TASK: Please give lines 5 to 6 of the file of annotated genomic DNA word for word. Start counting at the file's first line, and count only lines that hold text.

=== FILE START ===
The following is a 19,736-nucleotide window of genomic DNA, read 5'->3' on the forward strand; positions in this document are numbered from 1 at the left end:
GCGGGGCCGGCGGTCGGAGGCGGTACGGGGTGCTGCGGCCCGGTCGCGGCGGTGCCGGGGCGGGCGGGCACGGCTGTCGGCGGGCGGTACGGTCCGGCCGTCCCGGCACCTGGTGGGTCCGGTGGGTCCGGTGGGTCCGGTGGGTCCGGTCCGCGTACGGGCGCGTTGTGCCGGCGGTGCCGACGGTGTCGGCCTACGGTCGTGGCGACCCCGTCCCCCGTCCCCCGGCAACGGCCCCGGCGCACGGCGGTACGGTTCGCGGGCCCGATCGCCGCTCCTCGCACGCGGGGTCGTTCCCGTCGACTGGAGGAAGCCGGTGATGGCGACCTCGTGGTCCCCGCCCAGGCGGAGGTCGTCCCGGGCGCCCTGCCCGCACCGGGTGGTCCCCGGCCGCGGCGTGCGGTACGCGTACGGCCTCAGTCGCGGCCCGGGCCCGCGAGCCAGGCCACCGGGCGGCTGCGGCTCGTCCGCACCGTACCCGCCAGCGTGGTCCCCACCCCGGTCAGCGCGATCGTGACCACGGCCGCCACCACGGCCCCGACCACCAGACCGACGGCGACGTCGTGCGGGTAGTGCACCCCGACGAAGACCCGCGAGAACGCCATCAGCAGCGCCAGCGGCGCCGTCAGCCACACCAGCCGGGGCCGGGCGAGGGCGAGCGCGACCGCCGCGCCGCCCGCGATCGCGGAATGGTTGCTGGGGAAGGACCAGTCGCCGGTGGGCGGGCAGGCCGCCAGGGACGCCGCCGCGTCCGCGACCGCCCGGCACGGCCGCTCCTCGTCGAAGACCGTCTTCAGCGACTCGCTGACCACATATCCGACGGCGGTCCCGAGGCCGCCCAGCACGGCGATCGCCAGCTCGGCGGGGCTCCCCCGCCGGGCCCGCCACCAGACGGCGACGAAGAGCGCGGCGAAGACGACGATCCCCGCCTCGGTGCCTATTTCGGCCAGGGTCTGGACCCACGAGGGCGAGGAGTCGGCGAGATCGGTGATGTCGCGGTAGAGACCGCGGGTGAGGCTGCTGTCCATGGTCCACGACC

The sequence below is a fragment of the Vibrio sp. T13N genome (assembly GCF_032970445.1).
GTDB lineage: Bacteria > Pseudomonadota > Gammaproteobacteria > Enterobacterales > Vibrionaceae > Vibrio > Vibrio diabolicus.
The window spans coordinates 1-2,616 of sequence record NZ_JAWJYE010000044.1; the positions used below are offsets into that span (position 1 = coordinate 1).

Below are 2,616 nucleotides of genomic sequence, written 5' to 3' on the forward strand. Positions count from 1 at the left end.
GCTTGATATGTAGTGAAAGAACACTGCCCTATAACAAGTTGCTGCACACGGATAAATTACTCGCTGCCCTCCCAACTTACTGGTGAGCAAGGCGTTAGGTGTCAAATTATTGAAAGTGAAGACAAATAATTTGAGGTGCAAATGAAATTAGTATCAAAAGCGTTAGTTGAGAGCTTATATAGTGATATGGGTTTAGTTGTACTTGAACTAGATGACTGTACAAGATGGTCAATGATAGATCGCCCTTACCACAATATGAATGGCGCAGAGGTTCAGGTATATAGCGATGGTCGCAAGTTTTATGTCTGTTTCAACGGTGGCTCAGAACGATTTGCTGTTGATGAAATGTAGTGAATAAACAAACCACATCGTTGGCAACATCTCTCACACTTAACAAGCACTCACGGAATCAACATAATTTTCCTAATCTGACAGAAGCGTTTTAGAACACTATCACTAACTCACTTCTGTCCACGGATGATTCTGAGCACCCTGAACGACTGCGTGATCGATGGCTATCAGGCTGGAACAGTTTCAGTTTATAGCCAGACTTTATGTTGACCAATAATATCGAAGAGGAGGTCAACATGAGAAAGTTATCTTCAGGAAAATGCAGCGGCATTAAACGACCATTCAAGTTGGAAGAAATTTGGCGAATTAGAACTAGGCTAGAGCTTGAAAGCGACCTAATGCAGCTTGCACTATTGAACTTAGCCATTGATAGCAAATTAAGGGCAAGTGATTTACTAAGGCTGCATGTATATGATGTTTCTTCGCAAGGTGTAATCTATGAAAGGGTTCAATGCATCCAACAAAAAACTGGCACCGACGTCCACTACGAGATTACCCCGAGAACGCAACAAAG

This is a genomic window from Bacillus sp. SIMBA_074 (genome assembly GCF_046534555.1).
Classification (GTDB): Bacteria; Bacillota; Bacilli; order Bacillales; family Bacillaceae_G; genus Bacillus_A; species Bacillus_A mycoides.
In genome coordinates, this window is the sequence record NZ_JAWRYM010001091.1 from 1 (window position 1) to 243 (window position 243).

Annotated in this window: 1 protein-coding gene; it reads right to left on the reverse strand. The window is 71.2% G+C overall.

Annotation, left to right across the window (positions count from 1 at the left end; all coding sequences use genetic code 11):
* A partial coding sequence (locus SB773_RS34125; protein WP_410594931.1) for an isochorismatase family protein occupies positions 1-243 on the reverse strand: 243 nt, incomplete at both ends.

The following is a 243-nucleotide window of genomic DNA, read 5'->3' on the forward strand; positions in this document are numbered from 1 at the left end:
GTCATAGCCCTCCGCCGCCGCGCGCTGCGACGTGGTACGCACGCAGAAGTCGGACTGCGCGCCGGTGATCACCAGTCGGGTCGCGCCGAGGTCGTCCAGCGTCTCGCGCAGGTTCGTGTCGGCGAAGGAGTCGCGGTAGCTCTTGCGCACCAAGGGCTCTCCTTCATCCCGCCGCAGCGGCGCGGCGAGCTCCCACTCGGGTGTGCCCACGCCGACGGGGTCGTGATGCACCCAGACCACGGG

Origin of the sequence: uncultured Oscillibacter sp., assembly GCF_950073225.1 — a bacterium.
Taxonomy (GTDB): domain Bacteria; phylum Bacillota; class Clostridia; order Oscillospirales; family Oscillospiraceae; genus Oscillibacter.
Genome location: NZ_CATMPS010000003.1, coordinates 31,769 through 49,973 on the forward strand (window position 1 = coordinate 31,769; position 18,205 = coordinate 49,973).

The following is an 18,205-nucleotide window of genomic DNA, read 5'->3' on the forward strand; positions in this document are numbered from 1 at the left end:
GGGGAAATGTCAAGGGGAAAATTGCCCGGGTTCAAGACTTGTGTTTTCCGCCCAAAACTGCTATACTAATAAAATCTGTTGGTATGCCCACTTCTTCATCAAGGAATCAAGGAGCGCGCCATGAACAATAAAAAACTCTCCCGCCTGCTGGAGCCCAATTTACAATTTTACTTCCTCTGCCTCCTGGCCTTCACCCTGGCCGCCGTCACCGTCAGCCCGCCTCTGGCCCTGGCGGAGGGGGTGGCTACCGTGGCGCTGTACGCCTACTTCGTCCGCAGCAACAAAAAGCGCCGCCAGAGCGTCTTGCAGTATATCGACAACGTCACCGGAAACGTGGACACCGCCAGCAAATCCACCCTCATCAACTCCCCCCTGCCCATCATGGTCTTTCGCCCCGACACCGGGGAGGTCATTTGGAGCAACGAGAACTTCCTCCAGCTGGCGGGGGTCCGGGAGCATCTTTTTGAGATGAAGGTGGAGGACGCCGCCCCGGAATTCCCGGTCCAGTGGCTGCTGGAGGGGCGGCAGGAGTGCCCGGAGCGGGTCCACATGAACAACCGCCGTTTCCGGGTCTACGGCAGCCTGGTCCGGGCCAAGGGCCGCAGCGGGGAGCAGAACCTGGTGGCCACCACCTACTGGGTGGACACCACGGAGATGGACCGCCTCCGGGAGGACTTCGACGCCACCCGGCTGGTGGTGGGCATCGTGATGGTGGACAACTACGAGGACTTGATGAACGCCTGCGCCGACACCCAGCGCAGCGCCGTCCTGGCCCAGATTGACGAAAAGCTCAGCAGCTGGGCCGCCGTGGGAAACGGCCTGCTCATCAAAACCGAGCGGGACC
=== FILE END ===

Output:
The window spans coordinates 1-2,616 of sequence record NZ_JAWJYE010000044.1; the positions used below are offsets into that span (position 1 = coordinate 1).

Below are 2,616 nucleotides of genomic sequence, written 5' to 3' on the forward strand. Positions count from 1 at the left end.